Addiction derails, delays, and destroys careers. Once sobriety begins we quickly seek to restore what was lost or fix what was damaged. This sets up a trap where we scramble to make up for the loss, or we get stuck with woulda, coulda, shoulda. The extent of damage to your career determines the path of your career recovery. Strong recovery must include career recovery.
What is a career?
A career is more than a job. A career is something you do that is an extension of your identity, something that gives you a sense of purpose, something that provides financial stability, and allows you to learn and grow. It is helpful to think about your career as a broad view of how you change the world. It could be a combination of paid work, volunteer service, projects, and hobbies.
Addiction has a way of derailing, delaying, and destroying career plans. Many people grieve the loss of a dream because of a criminal record or history with a certain drug. This is more about fears becoming a limiting belief than it is a reality. One of the dangers is that resentment can become self condemning, limiting, and paralyzing. “I can’t do this because of my past” or “now that I am an addict I can never be what I wanted” are examples of self condemning and limiting beliefs. Another danger is our tendency to remember falsely. Perhaps you remember having the best career ever, it was a dream come true but in reality you hated it, resented the drudgery, and who you were becoming in the process. Career recovery means constructing a life of purpose, financial stability, and personal growth you want to be a part of. Shaping career recovery will take intentionality, creativity, motivation, and persistence.
Nothing happens by ease, chance, or luck. The only time you coast is when you are going downhill. Left alone things will get worse. Career recovery begins with a time of deep thought and planning. Your career is an extension of you. Identify who you are and what you were created for. Take a few personality profile tests and understand your tendencies that are not likely to change. Read about careers that your type thrives in. And look at what frustrates your type. Think about the ways you like to work, how you gain a sense of purpose and productivity. If your past is clouding your judgment, hire a counselor to help you gain insights. Look at how the events in your life have shaped you for certain things. Then, start to sketch a vision of who you are and what you want to do.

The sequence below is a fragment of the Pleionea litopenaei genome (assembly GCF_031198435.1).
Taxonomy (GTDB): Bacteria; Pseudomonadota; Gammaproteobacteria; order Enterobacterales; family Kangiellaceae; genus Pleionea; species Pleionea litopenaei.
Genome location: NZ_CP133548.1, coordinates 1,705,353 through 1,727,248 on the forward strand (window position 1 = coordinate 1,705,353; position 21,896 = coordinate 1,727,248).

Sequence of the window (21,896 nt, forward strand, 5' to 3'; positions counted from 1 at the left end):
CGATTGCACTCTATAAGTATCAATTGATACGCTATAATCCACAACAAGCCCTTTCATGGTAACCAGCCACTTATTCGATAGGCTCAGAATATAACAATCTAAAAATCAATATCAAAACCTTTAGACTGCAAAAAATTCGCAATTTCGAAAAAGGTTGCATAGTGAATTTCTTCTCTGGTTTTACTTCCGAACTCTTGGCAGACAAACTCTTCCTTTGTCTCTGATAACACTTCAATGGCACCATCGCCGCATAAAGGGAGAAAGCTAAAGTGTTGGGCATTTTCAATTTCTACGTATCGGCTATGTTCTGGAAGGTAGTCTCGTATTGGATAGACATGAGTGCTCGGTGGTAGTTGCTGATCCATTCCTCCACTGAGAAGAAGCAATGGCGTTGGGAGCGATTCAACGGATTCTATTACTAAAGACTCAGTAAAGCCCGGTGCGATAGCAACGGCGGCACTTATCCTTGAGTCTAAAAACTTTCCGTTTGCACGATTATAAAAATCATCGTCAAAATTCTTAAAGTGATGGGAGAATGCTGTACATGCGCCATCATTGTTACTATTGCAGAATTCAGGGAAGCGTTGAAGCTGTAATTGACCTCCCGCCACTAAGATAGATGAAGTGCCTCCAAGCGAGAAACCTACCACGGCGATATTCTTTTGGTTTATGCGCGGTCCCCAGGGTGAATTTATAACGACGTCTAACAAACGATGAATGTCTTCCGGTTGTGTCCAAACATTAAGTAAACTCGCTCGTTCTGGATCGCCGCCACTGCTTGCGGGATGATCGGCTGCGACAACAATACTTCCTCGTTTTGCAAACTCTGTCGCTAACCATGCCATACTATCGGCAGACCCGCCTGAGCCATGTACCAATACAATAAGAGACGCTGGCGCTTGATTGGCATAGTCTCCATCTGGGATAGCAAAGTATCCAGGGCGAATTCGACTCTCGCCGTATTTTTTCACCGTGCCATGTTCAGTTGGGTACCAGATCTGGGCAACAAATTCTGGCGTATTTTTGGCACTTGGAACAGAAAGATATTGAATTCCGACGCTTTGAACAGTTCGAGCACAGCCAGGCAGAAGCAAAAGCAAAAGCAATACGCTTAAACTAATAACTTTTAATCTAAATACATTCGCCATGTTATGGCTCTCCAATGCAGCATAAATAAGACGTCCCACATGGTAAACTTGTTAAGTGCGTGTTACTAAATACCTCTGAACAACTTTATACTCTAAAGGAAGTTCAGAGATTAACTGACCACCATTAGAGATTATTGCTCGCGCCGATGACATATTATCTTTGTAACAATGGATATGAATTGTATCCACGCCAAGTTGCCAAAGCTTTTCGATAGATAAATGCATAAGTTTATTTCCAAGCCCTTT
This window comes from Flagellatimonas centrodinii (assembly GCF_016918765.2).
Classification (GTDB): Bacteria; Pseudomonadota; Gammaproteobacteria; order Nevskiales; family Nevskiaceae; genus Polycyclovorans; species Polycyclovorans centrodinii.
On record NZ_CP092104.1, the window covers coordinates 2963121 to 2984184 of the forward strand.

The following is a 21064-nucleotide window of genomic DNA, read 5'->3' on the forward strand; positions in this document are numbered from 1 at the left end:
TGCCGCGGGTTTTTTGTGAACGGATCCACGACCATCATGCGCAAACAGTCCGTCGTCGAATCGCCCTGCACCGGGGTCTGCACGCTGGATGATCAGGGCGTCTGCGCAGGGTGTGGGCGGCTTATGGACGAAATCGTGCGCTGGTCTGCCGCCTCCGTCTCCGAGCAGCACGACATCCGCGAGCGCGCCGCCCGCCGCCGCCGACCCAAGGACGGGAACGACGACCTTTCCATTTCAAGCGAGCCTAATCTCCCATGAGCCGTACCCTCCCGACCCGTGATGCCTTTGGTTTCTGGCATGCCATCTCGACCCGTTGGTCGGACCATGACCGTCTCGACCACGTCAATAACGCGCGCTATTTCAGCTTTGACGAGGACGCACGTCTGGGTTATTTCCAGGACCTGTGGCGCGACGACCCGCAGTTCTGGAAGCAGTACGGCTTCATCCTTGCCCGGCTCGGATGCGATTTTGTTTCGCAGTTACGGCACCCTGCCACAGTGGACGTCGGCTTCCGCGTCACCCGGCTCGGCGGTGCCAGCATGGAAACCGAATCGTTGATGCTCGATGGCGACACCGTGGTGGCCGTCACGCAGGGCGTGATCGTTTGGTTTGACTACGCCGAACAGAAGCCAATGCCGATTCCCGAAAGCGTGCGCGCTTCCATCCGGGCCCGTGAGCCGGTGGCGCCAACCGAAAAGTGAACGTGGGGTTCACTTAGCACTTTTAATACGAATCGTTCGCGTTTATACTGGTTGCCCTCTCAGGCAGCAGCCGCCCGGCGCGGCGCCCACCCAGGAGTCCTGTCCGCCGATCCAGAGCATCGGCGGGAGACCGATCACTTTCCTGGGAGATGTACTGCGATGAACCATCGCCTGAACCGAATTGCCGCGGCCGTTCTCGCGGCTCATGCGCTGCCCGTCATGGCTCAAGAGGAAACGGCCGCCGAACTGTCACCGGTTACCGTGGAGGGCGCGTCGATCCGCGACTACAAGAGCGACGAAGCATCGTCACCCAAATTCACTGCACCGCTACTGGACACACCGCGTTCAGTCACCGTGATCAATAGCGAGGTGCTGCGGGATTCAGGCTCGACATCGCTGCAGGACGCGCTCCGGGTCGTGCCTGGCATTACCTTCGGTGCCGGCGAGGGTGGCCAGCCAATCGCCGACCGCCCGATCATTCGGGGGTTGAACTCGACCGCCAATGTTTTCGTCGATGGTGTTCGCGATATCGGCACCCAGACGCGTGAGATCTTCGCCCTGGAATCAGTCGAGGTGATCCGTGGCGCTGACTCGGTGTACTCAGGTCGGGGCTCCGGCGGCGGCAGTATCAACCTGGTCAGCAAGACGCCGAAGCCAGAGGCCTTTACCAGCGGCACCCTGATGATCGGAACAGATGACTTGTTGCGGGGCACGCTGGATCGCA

Your mind is capable of creative problem solving. Let it work. Your mind will offer hundreds or even thousands of possibilities if you encourage it. Make a list of things you could do for purpose, financial stability, and personal growth. When your mind says that’s all I got, tell it to produce 3 more ideas and thank it for each one. If the idea is ridiculous, laugh about it and thank it anyway. When you think you are done, ask your mind to continue working on these questions in the background. As they come up in the course of your day simply make a note of them. In this way you are putting your creativity into your career recovery.
As you work through these ideas there will be some that rise to the top. Some will stir a passion and excitement in you. Make note of this. Motivation is rooted in our identity, purpose, hopes, and dreams. It is a powerful source of energy.
Motivation always runs out. Determination is a choice and it doesn’t quit when motivation is lacking. Career recovery requires persistence. Know that you are taking on life shaping activities. Dreams come true over time and after many private victories. You get what you focus on. Learn to harness your focus and maintain it no matter what your circumstances tell you.
Career recovery will change over time. As the seasons of your life change it will change. The principles of recovery will enhance your career and make a strong recovery possible. By doing the self exploration listed here, you will be better prepared to make quality choices about education, career changes, volunteer opportunities, projects, side hustles, and much more that enhance your career recovery.
If you would like personal coaching in this area please contact Todd Davis, PhD. at Leadershop Ministries.